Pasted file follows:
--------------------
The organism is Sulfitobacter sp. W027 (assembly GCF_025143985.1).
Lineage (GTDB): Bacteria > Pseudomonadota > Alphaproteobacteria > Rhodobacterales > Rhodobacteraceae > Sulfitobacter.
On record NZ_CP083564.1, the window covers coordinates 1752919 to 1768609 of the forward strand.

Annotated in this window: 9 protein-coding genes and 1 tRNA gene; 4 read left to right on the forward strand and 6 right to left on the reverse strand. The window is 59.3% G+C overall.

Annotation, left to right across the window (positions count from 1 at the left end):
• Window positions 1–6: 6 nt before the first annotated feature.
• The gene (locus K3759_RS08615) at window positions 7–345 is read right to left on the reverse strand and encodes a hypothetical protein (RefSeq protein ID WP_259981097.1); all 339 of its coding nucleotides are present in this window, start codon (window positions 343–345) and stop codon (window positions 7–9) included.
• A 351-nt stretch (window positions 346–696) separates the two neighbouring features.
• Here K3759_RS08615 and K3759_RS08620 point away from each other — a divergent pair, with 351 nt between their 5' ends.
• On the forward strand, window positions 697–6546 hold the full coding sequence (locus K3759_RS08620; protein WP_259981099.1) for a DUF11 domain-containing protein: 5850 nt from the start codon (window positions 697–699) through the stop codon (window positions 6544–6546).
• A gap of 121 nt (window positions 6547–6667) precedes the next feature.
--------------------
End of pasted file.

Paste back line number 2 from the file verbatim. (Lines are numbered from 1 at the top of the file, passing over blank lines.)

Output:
Lineage (GTDB): Bacteria > Pseudomonadota > Alphaproteobacteria > Rhodobacterales > Rhodobacteraceae > Sulfitobacter.